A contract to build the Equiano cable with Alcatel Submarine Networks was signed in Q4 2018, and the first phase of the project, connecting South Africa with Portugal, is expected to be completed in 2021.
Simba is a multi-stage subsea cable project led by Facebook. Its goal is to connect the entire continent of Africa to the internet, increasing accessibility while also driving down bandwidth prices significantly, which could make it easier to sign up new users. And it could be a major disruption to the current service provider model.
The South Atlantic Telecommunications cable no.3 (SAT-3) is a 13000km submarine cable connecting South Africa, West Africa, to Europe. The SAT-3 cable system has a toltal capacity of 120Gbps, ready for service in 2001.
The earlier SAT-2 had been brought into service in the early 1990s and SAT-1 was constructed in the 1960s.
The SAT-3 is also known as the West African Submarine Cable (WASC), commonly called SAT-3/WASC. The SAT-3/WASC interconnects with the SAFE cable system at the Melkbosstrand cable landing station in South Africa, forming a cable link commonly known as SAT-3/WASC/SAFE.
The SAT-3/WASC and the West Africa Cable System (WACS) are most important international subsea cables in West Coast of Africa. The WACS lands at the Yzerfontein CLS in Western Cape Town, the SAT-3/WASC lands at the Melkbosstrand CLS in Western Cape Town, South Africa, forming alternative gateways to South Africa.
The SAT-3/WASC consortium comprises 36 telecom operators. The largest three investors in SAT-3/WASC were (in order) TCI, a subsidiary of AT&T (U.S.A.); France Telecom (France); and VSNL (India, Singapore). The 11 African shareholders are (in alphabetical order): Angola Telecom, Camtel, Cote d'Ivoire Telecom, Ghana Telecom, Maroc Telecom, Nitel, OPT Benin, OPT Gabon, Sonatel, Telecom Namibia and Telkom SA Ltd. There are also Asian shareholders.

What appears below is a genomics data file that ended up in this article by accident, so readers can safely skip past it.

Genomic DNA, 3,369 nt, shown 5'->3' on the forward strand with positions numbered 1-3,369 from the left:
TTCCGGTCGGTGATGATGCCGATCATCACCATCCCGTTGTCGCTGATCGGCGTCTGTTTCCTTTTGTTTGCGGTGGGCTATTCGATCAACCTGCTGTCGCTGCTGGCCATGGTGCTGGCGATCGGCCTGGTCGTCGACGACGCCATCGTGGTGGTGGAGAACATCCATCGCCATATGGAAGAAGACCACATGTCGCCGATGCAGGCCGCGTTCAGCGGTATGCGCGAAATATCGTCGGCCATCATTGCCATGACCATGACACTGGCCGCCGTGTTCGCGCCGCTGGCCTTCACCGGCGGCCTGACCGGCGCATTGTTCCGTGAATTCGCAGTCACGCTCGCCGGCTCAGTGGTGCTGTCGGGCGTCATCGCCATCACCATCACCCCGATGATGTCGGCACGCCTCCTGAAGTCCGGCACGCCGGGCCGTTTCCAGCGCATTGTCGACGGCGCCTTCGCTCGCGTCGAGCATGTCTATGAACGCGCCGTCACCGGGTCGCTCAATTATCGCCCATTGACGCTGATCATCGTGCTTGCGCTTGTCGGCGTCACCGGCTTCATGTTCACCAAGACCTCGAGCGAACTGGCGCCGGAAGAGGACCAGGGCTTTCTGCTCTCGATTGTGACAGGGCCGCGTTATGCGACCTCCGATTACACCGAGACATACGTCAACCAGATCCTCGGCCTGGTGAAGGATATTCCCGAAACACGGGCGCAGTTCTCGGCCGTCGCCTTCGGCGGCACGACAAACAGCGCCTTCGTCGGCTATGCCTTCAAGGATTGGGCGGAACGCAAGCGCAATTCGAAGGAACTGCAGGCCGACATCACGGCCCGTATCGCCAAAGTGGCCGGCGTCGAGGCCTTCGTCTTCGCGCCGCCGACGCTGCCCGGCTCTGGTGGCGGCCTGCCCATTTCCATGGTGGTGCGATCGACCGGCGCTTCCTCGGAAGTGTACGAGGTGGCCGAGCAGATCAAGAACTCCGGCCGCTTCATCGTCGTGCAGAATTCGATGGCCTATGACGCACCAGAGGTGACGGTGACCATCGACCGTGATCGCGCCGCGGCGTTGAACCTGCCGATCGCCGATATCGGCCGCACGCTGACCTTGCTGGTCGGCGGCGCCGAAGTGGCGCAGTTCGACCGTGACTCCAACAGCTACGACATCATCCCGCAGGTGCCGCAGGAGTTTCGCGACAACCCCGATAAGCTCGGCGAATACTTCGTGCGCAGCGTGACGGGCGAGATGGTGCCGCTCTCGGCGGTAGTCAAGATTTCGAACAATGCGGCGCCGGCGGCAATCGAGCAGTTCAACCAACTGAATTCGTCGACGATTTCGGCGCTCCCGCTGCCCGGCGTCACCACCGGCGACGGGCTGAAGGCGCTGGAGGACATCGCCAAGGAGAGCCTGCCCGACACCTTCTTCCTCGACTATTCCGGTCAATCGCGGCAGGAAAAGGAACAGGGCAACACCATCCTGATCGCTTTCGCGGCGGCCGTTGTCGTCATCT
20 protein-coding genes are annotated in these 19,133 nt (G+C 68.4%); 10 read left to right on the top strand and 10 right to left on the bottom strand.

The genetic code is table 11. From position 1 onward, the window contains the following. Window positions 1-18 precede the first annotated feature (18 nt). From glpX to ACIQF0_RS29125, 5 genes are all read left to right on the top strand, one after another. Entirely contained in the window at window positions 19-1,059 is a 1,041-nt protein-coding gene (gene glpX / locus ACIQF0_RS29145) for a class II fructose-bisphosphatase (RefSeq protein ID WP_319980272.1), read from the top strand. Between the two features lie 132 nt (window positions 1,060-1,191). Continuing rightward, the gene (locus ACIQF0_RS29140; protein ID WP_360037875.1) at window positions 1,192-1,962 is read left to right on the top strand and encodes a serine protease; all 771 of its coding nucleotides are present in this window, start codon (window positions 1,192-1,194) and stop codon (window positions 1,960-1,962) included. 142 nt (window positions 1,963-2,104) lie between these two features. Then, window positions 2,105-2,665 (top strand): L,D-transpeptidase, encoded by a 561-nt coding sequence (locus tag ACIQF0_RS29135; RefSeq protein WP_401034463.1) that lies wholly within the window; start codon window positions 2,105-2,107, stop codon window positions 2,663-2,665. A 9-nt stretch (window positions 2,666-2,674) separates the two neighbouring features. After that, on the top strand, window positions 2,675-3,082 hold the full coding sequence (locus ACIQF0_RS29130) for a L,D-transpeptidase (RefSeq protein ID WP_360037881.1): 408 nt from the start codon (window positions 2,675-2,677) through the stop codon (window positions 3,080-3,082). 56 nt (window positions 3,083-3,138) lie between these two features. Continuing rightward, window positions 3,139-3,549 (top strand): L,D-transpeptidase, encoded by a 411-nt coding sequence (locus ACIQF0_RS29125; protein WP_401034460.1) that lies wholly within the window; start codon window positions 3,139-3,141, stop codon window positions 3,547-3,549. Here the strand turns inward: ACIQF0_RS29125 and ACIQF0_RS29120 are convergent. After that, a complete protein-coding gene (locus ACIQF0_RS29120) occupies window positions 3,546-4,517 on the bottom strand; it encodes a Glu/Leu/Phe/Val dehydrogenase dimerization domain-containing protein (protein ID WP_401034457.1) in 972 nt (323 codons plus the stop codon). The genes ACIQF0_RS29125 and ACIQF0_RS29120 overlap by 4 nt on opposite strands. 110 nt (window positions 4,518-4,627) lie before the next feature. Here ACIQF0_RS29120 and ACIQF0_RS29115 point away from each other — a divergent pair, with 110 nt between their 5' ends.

Although Telecom Namibia holds ownership in SAT-3/WASC, Namibia has no landing point.
The SAT3 / WASC lands at the following cable landing stations:
The Africa Coast to Europe (ACE) submarine cable spans 12,000 km along the west coast of Africa, connecting 18 countries including France, Portugal, the Canary Islands (Spain), Mauritania, Senegal, Gambia, Guinea, Sierra Leone, Liberia, Côte d’Ivoire, Benin, Ghana, Nigeria, Equatorial Guinea, Gabon, São Tomé and Príncipe, Mali and Niger (ACE Phase I).
Seven of these African countries – The Gambia, Guinea, Equatorial Guinea, Liberia, Mauritania, Sao Tomé & Principe and Sierra Leone – benefit for the first time from a direct connection to a submarine cable. Two landlocked countries, Mali and Niger, connect to the ACE cable system through terrestrial network extensions.
The ACE Phase II will add 5000 km cable connecting Cameroon, Nambia, Angola, the Democratic Republic of Congo, Congo-Brazzaville and South Africa
The ACE consortium comprises France TelecomOrange, together with its subsidiaries Côte d’Ivoire Telecom, Orange Cameroon, Orange Mali, Orange Niger and Sonatel, have combined forces with other major partners to form an international consortium.
The ACE cable system costs a total investment of around U$700 million, with around $250 million financed by Orange group and its subsidiaries.
The ACE cable system consists of two fiber pairs, with a design capacity of 5.12 Tbps using 40 Gbps DWDM technology.
The ACE cable system (Phase I) was ready for service in December 2012, supplied by ASN.